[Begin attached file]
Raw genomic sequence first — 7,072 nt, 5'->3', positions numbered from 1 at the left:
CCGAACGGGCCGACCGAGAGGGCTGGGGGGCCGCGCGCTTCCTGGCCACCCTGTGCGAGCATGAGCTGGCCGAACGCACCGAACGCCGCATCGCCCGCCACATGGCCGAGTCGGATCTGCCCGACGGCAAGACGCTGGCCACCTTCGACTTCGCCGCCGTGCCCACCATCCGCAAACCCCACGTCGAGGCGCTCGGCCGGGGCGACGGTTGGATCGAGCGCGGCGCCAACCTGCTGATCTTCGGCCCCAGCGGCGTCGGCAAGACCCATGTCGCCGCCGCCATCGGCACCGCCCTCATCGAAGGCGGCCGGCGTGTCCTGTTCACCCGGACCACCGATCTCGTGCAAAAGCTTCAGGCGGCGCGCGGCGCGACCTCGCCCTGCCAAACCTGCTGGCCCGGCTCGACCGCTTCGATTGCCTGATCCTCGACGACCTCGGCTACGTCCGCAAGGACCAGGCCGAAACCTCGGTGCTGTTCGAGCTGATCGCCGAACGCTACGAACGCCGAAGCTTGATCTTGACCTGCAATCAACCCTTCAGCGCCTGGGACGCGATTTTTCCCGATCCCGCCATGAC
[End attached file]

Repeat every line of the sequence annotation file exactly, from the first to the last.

Raw genomic sequence first — 7,072 nt, 5'->3', positions numbered from 1 at the left:
CCGAACGGGCCGACCGAGAGGGCTGGGGGGCCGCGCGCTTCCTGGCCACCCTGTGCGAGCATGAGCTGGCCGAACGCACCGAACGCCGCATCGCCCGCCACATGGCCGAGTCGGATCTGCCCGACGGCAAGACGCTGGCCACCTTCGACTTCGCCGCCGTGCCCACCATCCGCAAACCCCACGTCGAGGCGCTCGGCCGGGGCGACGGTTGGATCGAGCGCGGCGCCAACCTGCTGATCTTCGGCCCCAGCGGCGTCGGCAAGACCCATGTCGCCGCCGCCATCGGCACCGCCCTCATCGAAGGCGGCCGGCGTGTCCTGTTCACCCGGACCACCGATCTCGTGCAAAAGCTTCAGGCGGCGCGCGGCGCGACCTCGCCCTGCCAAACCTGCTGGCCCGGCTCGACCGCTTCGATTGCCTGATCCTCGACGACCTCGGCTACGTCCGCAAGGACCAGGCCGAAACCTCGGTGCTGTTCGAGCTGATCGCCGAACGCTACGAACGCCGAAGCTTGATCTTGACCTGCAATCAACCCTTCAGCGCCTGGGACGCGATTTTTCCCGATCCCGCCATGAC